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Benjamin opinion agrees with court's decision, but not reasoning behind it

CHARLESTON, W.Va. -- State Supreme Court Justice Brent Benjamin wrote in a separate opinion last week that although he agrees with his colleague's decision affirming Timothy Ray Sutherland's first-degree murder conviction, their reasoning is flawed.

Benjamin states the court overstepped by changing a law that automatically grants a defendant a new trial when a defendant has to use a prealotted strike on a juror who should have been removed for cause.

In 2011, a Kanawha County jury convicted Sutherland, 32, of Nitro on charges of first-degree murder without a recommendation of mercy.

Sutherland used a kitchen knife to stab his cousin, Stacie Smith, 32, in the neck as she lay in bed on her back. Her then 3-year-old son was in the house at the time. He wrote, "cheating whore" on the wall to cast suspicion on Stacie Smith's boyfriend.

Sutherland appealed the conviction stating he should be granted a new trial, because one of his allotted strikes had to be used on a juror who should have been struck by the court for cause.

Potential juror Kevin Wong raised his hand when Sutherland's attorney asked, "Does anyone think if you intentionally murder someone, you should never leave prison?"

The defense followed up, "Mr. Wong, so, if you found Mr. Sutherland guilty of first-degree murder, you could not recommend mercy?"

Wong replied, "No, I just feel if somebody takes a life, and since you don't have the death penalty here in West Virginia, that's where he ought to stay."

Wong also was the only juror to raise their hand to agree with the saying, "An eye for an eye and a tooth for a tooth."

In a criminal trial, each side is given a number of strikes during jury selection. Sutherland claims that one prospective juror should've been struck by the court for cause at his request, based on what he believed were biased statements. Kanawha Circuit Judge Jim Stucky didn't agree, and Sutherland's attorney had to use one of his strikes to remove the juror.

Last month, the high court issued an opinion finding Stucky was right not to strike the juror for cause. The court also reversed a 1995 decision, which automatically granted a defendant a new trial when he was required to use a strike to remove a juror who should have been struck by the court for cause.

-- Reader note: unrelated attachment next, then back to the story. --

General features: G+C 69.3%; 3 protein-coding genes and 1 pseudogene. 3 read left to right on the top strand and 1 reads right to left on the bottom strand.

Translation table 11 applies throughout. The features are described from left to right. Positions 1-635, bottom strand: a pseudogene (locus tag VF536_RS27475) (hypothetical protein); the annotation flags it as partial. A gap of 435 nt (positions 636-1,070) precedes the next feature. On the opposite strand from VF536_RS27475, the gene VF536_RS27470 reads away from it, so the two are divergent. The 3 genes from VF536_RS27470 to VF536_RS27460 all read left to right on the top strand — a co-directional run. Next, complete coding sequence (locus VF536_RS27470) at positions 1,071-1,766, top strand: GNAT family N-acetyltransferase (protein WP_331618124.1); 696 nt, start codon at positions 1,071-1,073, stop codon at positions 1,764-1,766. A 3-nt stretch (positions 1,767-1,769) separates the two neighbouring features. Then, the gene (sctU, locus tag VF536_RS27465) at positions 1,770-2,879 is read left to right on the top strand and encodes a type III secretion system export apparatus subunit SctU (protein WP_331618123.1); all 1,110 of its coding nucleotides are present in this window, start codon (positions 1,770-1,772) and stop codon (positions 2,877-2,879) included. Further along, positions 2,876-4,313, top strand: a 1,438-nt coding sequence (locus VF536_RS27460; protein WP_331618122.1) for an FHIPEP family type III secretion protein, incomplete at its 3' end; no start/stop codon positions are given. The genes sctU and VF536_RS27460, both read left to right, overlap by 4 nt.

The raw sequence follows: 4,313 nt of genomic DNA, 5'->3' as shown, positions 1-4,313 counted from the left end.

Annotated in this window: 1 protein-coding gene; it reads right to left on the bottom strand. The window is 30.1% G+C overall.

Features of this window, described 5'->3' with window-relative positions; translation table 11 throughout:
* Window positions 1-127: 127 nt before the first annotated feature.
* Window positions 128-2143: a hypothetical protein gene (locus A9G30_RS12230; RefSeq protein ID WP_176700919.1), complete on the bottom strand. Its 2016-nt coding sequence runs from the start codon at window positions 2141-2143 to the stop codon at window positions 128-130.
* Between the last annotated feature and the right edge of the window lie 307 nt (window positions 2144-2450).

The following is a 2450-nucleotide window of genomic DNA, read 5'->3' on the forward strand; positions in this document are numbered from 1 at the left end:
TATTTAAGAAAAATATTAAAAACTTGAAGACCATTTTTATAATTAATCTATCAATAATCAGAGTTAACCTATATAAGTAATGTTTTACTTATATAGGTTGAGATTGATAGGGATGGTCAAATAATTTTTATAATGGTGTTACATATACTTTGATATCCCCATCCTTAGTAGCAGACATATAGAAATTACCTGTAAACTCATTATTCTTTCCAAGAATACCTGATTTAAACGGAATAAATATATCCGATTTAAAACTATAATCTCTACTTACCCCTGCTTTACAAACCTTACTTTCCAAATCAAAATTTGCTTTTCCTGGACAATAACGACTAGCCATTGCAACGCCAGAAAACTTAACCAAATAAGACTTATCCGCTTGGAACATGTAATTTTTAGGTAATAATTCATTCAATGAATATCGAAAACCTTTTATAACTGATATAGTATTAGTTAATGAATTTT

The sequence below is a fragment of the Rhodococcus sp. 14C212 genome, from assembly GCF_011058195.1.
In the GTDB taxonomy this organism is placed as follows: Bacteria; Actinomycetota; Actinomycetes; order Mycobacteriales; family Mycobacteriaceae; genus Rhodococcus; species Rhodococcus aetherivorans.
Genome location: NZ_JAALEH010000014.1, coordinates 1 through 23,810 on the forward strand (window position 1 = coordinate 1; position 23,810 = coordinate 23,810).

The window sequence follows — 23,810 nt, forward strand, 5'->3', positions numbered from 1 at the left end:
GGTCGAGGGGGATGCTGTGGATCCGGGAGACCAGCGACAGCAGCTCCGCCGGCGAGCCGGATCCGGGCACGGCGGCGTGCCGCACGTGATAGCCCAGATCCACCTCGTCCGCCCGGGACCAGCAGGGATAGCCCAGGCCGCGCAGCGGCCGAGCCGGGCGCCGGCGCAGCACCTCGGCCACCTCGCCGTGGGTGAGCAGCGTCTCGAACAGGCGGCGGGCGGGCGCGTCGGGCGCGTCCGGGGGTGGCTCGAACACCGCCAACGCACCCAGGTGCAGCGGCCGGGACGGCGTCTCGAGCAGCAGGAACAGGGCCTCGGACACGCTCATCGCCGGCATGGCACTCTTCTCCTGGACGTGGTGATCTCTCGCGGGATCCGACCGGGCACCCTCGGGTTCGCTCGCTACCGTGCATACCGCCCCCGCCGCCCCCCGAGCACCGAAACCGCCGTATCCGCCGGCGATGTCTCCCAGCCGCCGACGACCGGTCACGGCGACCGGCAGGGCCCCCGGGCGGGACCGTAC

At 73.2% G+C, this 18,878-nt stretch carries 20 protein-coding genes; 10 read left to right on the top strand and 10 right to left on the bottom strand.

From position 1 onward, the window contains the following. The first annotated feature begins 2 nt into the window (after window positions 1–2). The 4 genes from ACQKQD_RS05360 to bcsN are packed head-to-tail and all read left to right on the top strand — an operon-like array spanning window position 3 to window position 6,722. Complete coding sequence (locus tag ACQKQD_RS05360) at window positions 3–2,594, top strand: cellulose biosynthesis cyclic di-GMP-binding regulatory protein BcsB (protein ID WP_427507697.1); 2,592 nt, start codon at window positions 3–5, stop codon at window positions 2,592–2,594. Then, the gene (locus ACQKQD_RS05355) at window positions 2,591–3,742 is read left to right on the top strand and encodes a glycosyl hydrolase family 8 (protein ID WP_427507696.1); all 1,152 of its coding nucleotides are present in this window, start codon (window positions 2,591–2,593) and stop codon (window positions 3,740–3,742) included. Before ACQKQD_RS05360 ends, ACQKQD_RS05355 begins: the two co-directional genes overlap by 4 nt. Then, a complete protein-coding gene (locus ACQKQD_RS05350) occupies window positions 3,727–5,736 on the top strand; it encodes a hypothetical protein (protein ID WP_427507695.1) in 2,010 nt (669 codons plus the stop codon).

Benjamin wrote that he believed the juror should have been struck based on his statements.

Benjamin's opinion states that while he doesn't believe Sutherland should be granted a new trial and that the 1995 decision needs updated, justices were wrong to change the law under the circumstances because the law has no effect on Sutherland's case.

When justices found the juror shouldn't have been struck for cause, that should have ended the discussion, according to Benjamin.

In their decision, justices wrote the 1995 decision was an "extreme remedy," and ruled defendants now must show prejudice to be granted a new trial.

Benjamin believes, however, that would be hard to do.

"I am concerned about the effect the Court's new syllabus point will have on the defendant's statutory right to peremptory strikes. Requiring a showing of prejudice may place some defendants between 'a rock and a hard place': continuing to allow a biased juror to sit on the jury in hopes of success on appeal or using a peremptory strike to correct a court's error," he wrote.

Reach Kate White at kate.white@wvgazette.com or 304-348-1723.


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